WASHINGTON (Reuters) - New U.S. single-family home sales fell to near a one-year low in September after two straight months of gains, but a jump in prices suggested that housing remained on solid ground.
The Commerce Department said on Monday sales dropped 11.5percent to a seasonally adjusted annual rate of 468,000 units, the lowest level since November 2014. August’s sales pace was revised down to 529,000 units from the previously reported 552,000 units.
The moderation in new home sales is at odds with other housing reports that have painted a bullish picture of the sector. New home sales, which account for 7.8 percent of the housing market, tend to be volatile on a month-to-month basis because they are drawn from a small sample.
“The September report does little to alter our view that the housing market is continuing to recover. We view the new home sales data as unreliable and many other more reliable housing indicators have been sending upbeat signals lately,” said Daniel Silver, an economist at JPMorgan.
September data on existing home sales, homebuilder confidence and housing starts have been fairly strong.
The housing index .HGX fell more than 1 percent on the data, underperforming a marginally weaker stock market. D.R. Horton Inc DHI.N, the largest U.S. homebuilder, dropped 2.7 percent. Lennar Corp LEN.N, the nation’s second-largest homebuilder, fell 2.1 percent.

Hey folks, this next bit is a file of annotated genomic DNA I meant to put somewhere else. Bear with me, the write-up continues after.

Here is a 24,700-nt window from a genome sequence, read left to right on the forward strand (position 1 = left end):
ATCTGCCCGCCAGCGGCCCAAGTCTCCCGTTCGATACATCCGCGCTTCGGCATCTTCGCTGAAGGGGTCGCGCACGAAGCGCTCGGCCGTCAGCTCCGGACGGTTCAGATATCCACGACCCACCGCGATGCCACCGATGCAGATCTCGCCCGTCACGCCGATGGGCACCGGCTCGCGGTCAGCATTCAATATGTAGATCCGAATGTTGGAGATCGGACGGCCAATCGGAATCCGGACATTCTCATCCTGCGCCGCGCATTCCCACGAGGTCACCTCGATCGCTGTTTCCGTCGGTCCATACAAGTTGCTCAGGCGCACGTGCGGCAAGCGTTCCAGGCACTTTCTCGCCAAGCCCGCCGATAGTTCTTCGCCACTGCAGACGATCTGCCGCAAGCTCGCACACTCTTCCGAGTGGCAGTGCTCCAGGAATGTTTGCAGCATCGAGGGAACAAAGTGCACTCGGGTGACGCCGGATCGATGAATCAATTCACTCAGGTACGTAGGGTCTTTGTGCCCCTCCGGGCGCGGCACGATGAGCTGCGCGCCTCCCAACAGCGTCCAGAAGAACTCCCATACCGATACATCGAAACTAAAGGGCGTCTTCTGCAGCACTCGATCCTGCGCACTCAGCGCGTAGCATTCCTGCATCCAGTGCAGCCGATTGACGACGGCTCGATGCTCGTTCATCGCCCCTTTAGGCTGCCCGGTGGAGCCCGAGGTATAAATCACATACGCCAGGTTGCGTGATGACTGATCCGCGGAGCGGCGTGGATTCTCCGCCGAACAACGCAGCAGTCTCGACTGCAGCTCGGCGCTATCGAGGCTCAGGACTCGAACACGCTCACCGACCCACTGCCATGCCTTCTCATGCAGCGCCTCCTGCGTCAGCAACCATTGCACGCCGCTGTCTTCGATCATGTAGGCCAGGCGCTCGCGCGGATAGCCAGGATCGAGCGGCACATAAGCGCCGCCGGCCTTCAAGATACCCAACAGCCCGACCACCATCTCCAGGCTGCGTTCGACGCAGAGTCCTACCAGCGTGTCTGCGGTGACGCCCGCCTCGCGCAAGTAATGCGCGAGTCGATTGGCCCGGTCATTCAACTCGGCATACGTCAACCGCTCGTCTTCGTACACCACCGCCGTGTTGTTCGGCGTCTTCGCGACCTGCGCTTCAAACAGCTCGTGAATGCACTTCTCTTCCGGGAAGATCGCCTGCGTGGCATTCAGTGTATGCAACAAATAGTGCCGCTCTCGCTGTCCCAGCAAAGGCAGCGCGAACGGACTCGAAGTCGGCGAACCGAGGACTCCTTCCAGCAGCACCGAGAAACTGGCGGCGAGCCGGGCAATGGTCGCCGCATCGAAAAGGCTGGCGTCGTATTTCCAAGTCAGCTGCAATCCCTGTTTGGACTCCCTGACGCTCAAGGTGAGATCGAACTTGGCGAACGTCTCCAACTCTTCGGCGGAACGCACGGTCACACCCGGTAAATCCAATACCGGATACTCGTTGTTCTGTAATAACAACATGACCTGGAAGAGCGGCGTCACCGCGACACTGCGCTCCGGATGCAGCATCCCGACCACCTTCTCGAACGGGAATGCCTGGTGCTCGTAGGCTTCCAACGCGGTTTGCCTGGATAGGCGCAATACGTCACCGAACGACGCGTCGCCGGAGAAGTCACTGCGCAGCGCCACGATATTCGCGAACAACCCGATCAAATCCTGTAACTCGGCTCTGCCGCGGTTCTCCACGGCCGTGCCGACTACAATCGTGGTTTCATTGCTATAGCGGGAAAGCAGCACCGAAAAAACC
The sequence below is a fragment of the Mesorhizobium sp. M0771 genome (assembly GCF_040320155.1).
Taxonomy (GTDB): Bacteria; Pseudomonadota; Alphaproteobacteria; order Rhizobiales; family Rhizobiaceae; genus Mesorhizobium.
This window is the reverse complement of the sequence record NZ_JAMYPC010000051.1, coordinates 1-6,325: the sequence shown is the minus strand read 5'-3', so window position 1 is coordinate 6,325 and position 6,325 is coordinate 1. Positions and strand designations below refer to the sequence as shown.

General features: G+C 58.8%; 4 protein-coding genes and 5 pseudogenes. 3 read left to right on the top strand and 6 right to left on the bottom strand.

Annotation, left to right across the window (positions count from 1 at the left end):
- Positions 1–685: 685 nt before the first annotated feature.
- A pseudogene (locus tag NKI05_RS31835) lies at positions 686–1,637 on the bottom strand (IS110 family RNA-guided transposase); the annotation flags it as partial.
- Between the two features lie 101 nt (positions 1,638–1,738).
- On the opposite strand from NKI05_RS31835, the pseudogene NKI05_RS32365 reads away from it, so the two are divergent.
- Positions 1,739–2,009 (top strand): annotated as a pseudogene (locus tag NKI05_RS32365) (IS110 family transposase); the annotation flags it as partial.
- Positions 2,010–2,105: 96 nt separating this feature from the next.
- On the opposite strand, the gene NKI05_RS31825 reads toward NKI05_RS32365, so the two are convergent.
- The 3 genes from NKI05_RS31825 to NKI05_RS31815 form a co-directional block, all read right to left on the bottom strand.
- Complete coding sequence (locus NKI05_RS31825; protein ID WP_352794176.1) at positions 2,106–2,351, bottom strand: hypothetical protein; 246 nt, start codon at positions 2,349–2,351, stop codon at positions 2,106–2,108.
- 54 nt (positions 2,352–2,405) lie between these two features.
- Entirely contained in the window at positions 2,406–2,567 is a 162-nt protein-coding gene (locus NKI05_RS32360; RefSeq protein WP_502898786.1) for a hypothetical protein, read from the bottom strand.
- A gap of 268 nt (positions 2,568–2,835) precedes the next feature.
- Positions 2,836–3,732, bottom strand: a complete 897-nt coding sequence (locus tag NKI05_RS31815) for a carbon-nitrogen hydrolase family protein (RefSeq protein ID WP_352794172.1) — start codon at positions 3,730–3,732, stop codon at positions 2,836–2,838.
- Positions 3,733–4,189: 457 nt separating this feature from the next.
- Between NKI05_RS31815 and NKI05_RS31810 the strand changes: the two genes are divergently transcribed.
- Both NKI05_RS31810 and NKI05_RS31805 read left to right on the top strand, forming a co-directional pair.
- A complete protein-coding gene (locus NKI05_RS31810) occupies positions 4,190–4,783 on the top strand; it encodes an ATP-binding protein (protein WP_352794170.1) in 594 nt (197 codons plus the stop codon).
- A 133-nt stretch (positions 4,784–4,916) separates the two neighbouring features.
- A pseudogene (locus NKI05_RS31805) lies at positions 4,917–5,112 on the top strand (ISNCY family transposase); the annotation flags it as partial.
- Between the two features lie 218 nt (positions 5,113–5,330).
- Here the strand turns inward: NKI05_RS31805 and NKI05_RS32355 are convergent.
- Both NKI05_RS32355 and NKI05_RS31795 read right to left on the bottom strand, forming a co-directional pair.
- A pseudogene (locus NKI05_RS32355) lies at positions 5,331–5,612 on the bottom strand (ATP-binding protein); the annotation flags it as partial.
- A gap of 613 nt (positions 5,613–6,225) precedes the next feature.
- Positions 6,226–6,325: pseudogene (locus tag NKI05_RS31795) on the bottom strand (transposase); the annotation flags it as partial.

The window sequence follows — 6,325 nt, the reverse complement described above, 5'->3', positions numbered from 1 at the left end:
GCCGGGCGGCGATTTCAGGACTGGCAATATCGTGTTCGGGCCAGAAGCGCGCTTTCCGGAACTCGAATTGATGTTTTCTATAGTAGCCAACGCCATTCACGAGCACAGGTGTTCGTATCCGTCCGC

Prices for U.S. government debt rose, while the dollar slipped against a basket of currencies.
A sturdy housing market is supporting consumer spending through an increase in household wealth, which is helping to soften the blow on the economy from faltering global growth, a strong dollar and weak capital spending in the energy sector.
Efforts by businesses to reduce an inventory bloat also have weighed on growth, leaving gross domestic product growth estimates for the third quarter running below a 2.0 percent annualized rate.
The economy grew at a 3.9 percent rate in the second quarter. The government will publish its advance third-quarter GDP estimate on Thursday.
Economists had forecast new home sales slipping to only a rate of 550,000 units. Sales were up 2.0 percent compared to September of last year.
New home sales tumbled 61.8 percent in the Northeast to the lowest level since April. Sales declined 6.7 percent in the West and were down 8.7 percent in the populous South. In the Midwest, sales fell 8.3 percent.
With sales weak, the stock of new houses for sale increased 4.2 percent to 225,000 last month, the highest level since March 2010. Still, supply remains less than half of what it was at the height of the housing boom. At September’s sales pace it would take 5.8 months to clear the supply of houses on the market, the highest since July 2014. That was up from 4.9 months in August.
The median price of a new home rose 13.5 percent from a year ago to a nine-month high of $296,900.
“The strong price gains suggest either that the mix of houses shifted to more expensive houses or that homebuilders are pushing up prices,” said John Ryding, chief economist at RDQ Economics in New York. “Weakening demand would be accompanied by slowing price gains or price declines.”
Reporting by Lucia Mutikani; Editing by Paul Simao